However, Ben Derbyshire, managing partner at HTA Design and RIBA presidential candidate, believes that neither of the manifestos rises to the scale of London’s housing challenges.
“Their various declarations about the importance of local influence and aesthetic context and so on merely reinforce the sense that those who are already housed are in some way entitled to use the planning system to deny the same opportunity for this to those who are not,” he says.
As well as increasing the density of outer London’s suburbs, he believes the new mayor will have to address really thorny issues, such as bringing forward garden suburb extensions in the green belt and scrapping the existing network of St Paul’s Cathedral viewing corridors in order to allow new clusters of high-rise buildings.
Goldsmith’s manifesto features an eye-catching proposal to appoint a new chief architect who will police the quality of design on schemes coming forward on public sector sites.
He also pledges to run a competition for new designs to bring the traditional Edwardian mansion block up to date. And Goldsmith says his team of so-called “flying planners” will work with local communities to ensure that schemes better mirror the character of the surrounding areas, reflecting a generally bearish approach to high-rise development. Khan’s manifesto also picks up on concerns about towers with a pledge to ensure new tall buildings respect the character of existing neighbourhoods with beefed-up policies in the London Plan.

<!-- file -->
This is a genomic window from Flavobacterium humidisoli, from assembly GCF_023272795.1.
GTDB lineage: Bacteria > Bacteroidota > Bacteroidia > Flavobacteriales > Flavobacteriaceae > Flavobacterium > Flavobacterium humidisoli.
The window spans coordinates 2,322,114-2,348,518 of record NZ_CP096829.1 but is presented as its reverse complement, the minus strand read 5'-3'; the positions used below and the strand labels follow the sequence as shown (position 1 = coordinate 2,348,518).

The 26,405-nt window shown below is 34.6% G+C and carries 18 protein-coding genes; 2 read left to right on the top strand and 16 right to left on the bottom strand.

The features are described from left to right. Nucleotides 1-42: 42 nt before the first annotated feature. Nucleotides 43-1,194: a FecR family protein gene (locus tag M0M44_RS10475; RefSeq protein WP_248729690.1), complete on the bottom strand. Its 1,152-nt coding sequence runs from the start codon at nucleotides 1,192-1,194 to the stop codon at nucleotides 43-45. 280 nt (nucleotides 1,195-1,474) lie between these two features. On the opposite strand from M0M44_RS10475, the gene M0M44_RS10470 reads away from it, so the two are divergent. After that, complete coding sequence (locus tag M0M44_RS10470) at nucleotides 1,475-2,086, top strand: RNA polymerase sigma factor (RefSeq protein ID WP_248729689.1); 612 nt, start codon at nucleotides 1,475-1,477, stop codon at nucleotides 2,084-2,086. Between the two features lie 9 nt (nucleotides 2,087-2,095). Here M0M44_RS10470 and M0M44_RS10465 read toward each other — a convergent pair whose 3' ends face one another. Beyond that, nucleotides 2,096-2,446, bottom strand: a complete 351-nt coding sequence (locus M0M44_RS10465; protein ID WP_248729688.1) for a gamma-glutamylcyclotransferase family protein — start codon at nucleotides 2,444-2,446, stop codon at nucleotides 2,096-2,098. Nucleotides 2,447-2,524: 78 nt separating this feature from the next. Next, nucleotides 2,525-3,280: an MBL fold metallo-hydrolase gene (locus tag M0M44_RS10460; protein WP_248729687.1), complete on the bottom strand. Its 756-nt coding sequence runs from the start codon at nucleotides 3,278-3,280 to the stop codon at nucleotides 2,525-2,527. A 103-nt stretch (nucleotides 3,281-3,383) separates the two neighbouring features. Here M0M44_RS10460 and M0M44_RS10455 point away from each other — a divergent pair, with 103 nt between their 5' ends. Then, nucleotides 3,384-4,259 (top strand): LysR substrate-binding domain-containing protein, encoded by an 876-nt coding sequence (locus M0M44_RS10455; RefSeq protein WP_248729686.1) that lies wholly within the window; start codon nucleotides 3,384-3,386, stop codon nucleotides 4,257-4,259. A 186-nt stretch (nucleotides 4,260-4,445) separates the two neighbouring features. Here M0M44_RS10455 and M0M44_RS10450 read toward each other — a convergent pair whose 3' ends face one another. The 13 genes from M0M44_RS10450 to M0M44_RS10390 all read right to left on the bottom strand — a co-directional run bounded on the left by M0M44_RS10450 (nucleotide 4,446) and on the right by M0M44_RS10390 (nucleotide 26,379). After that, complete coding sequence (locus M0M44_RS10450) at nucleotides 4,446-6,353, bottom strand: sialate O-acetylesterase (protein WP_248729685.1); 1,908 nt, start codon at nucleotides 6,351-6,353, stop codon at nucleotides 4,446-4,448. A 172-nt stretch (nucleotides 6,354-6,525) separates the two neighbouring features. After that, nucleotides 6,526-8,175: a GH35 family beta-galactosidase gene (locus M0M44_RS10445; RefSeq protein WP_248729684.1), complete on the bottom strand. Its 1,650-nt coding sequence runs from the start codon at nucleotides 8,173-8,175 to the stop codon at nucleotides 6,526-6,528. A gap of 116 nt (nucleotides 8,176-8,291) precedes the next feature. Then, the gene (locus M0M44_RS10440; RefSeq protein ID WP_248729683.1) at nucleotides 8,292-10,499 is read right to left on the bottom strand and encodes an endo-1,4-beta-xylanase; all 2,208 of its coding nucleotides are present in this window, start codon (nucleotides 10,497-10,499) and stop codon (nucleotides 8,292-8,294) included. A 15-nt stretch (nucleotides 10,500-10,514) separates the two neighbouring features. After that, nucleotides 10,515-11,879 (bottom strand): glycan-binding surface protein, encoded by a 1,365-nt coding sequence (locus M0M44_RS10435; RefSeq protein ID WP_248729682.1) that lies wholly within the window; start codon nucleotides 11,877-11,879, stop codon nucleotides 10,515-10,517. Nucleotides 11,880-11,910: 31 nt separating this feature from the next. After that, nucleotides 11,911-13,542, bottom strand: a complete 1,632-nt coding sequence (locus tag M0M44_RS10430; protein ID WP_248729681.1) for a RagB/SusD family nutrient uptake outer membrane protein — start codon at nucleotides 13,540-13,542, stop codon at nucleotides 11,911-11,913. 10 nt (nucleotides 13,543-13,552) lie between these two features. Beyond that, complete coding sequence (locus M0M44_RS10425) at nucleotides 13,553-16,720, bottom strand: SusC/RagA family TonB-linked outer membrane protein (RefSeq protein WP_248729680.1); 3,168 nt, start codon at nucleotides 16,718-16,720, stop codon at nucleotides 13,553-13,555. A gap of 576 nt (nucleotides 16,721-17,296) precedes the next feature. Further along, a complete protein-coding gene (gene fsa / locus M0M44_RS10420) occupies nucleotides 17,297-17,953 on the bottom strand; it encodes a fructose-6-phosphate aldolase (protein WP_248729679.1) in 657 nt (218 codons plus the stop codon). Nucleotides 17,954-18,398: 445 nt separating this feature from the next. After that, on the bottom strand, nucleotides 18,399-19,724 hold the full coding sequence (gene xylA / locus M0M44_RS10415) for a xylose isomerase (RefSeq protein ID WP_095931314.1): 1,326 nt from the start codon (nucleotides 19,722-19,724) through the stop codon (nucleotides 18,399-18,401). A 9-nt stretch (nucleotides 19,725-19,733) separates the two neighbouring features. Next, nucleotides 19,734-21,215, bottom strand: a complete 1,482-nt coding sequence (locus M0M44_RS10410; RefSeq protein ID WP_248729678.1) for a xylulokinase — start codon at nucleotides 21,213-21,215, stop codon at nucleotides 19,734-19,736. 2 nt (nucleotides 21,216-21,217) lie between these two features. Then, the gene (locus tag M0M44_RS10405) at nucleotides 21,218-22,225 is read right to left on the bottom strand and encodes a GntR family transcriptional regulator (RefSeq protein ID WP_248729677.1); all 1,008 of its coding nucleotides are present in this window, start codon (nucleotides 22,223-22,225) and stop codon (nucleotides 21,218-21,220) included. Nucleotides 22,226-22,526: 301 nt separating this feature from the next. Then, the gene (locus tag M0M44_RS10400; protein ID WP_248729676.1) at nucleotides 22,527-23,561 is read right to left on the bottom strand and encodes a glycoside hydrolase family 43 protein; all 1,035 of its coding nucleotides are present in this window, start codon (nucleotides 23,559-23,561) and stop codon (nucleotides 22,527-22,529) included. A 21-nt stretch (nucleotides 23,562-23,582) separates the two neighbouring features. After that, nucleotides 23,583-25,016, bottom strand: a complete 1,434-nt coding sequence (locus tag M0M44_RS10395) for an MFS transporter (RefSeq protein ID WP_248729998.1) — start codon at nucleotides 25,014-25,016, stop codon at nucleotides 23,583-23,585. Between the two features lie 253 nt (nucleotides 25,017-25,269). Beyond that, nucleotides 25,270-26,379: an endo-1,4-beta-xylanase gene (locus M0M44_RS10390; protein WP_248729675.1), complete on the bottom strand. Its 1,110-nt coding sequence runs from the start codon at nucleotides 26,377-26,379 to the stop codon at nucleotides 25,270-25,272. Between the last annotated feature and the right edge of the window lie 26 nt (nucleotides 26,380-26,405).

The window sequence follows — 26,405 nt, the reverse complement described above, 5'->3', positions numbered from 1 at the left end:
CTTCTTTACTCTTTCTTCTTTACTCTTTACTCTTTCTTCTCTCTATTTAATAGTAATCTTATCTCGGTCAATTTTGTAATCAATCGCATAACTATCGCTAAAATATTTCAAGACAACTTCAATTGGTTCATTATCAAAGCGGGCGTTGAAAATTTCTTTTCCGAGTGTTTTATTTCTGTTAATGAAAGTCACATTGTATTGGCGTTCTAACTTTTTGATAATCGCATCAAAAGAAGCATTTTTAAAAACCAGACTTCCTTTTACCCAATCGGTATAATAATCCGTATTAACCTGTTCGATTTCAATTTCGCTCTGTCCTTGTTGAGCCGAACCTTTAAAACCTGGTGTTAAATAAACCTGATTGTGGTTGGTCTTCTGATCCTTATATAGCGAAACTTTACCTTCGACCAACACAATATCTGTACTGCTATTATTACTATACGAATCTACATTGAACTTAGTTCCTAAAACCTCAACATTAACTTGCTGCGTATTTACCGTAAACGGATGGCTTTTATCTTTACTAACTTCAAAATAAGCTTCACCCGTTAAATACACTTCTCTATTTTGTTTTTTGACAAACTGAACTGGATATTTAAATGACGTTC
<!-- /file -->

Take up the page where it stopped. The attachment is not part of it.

Commenting on Goldsmith’s chief architect plan, JLL’s Challis says: “With the greatest respect, that will amount to nothing and will not solve any of the key issues. But it’s something that people can understand.”
Reflecting his background as an environmental campaigner, Goldsmith’s green manifesto is a lot more fleshed out than Khan’s.
He says solar panels, roof gardens, or green roofs should be factored into all new development. On the large schemes coming forward on public-owned sites, solar panels will be a default feature, according to Goldsmith’s manifesto.
These measures underpin Goldsmith’s commitment that the proportion of London’s energy produced from the sun should increase tenfold from its current level of 1% by 2025. He also pledges to maintain the London Plan’s commitment to zero-carbon homes.
Khan meanwhile says he wants investment to make older homes more energy efficient as part of his proposed “100% London” campaign to switch the capital across to clean energy.
Both candidates pledge to protect the green belt with Goldsmith promising to do so by amending the London Plan.
Goldsmith’s pledged team of “flying planners” will be deployed to speed up progress on sites where progress has stalled. This move is designed to speed up the delivery of applications, where the performance of the capital’s local planning authorities lags behind those of Bristol and Manchester, according to recently published research by the consultancy GL Hearn.